For quite some time now, Beats has been one of the most highly visible brands in the world of consumer audio, and considering the company has recently been acquired by Apple, it isn’t likely that will slow down any time soon. While many are speculating about what the future holds for Beats, this pair of headphones isn’t going to answer any questions, as the release date makes it clear that these were in the works well before the acquisition.
As the name indicates, the Beats Solo 2 are a sequel of sorts to the very popular Solo headphones. As with any pair of headphones from this company, it’s expected that you’re paying a little more for branding and style (a sore point for many audiophiles) but that isn’t everything. There are two questions here: First, are they worth the asking price? Second, are they a significant improvement over the original Solo headphones?
What’s In The Box?
This has always been a style-focused brand, and that influences the box as much as it does the headphones themselves. Slide off the outer portion of the box, and the box that contains the headphones is solid red, aside from a slight bit of embossed branding on the very front. Open up the box, and the first thing you’ll see is the soft carrying case. The headphones themselves are already inside the case, and everything else is underneath: 3.5 mm audio cable, carabiner, and a packet containing the manual, warranty info, and a sticker.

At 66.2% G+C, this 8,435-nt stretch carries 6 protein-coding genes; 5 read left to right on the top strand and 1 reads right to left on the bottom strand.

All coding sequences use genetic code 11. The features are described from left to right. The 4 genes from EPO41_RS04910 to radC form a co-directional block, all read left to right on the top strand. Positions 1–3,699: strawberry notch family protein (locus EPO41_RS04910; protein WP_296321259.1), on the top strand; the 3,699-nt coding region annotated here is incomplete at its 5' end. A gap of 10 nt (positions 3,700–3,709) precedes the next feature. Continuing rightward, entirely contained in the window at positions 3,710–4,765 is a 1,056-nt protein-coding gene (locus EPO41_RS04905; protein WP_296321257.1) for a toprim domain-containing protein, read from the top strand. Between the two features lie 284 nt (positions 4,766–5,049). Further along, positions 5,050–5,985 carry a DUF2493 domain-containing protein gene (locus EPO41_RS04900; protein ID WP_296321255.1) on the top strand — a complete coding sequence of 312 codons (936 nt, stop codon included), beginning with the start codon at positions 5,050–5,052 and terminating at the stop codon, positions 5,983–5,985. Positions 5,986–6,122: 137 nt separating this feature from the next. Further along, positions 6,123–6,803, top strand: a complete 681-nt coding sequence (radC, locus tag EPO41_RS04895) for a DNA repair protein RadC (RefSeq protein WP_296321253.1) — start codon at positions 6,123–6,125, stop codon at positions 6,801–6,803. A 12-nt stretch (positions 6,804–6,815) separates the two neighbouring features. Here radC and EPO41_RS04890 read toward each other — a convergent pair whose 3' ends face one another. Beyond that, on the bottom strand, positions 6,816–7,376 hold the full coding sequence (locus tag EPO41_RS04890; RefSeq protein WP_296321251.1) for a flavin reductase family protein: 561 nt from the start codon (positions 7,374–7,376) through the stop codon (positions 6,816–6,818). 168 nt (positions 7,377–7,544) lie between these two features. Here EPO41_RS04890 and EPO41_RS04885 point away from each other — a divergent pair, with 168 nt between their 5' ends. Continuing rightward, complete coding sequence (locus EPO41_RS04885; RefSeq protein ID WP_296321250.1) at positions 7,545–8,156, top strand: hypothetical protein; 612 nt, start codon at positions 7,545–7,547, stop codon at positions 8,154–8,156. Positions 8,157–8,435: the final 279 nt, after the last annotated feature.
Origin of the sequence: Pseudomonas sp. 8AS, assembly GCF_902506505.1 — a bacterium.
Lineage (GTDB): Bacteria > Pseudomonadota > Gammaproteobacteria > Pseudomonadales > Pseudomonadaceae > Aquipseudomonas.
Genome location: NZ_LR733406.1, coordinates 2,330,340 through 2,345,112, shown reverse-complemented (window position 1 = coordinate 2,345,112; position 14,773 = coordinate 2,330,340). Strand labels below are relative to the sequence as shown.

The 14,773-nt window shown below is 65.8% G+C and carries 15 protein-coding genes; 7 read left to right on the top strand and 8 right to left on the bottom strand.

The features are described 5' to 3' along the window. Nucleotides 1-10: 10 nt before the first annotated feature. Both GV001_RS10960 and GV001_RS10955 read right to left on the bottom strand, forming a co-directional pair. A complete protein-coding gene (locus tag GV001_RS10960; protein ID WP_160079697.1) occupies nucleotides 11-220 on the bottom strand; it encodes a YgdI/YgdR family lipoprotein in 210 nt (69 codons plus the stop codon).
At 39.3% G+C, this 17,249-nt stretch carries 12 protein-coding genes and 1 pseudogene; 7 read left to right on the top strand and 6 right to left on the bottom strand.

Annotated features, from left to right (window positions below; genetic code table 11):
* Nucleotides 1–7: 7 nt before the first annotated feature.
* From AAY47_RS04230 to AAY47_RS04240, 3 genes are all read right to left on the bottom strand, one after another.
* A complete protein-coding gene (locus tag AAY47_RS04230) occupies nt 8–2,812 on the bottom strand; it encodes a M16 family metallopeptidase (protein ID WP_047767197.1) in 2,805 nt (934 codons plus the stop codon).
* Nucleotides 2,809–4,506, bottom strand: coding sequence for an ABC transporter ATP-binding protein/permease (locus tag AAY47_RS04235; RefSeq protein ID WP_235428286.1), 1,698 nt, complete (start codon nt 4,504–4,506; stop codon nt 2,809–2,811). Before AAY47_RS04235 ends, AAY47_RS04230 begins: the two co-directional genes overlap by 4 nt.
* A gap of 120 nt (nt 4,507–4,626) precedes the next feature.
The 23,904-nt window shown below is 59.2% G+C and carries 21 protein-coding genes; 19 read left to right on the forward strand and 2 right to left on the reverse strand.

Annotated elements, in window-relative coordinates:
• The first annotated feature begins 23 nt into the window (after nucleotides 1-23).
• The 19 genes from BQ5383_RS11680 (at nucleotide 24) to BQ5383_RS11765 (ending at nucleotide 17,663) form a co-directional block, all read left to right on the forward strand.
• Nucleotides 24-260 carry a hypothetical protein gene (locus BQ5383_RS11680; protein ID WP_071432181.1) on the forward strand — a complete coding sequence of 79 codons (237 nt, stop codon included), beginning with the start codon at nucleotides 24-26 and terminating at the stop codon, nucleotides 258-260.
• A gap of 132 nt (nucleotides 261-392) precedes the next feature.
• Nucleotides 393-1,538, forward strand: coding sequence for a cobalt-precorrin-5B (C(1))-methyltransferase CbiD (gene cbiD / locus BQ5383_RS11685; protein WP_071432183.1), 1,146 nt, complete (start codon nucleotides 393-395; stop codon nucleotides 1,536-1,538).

Build & Design
The Beats Solo 2 headphones come in a variety of colors. For this review, we’re looking at them in blue, though black, white, silver, red, and pink are also available. The finish is very shiny, though it didn’t seem to attract nearly as many fingerprints as I initially thought it would. Still, if you want these to look their best, you might want to keep a microfiber cloth handy to keep them clean. As is usually the case with headphones from this company, these headphones feature no visible screws and use a flush hinge design.
The inside of the headband has a very nice feel, almost like leather, though it’s clearly plastic. Putting them on, the Beats Solo 2 were fairly comfortable, though the fit was snug. It wasn’t enough to be uncomfortable, though your mileage may vary. If you’re thinking about picking these up, you might want to see if you can try a pair on first. After an hour or two, the headphones felt less comfortable than they had at first, but after a five minute break I was able to resume wearing them and they felt comfortable again.
Though they don’t feel brittle, the Beats Solo 2 are far from the most flexible-feeling headphones we’ve tried. They fit snuggly inside the included soft case, but at a price of $199, we really would have liked to see a hard shell case to keep the headphones protected.
If you’re looking for Bluetooth, you’re going to need to look elsewhere in the Beats line, as the only connectivity you’ll find in the Beats Solo 2 is the 3.5 mm audio cable with built-in mic and remote. Luckily, unlike a few other brands out there, the cable uses standard 3.5 mm jacks on both ends instead of any proprietary connections, so on the off chance that the cable dies on you, you can easily replace it with another cable.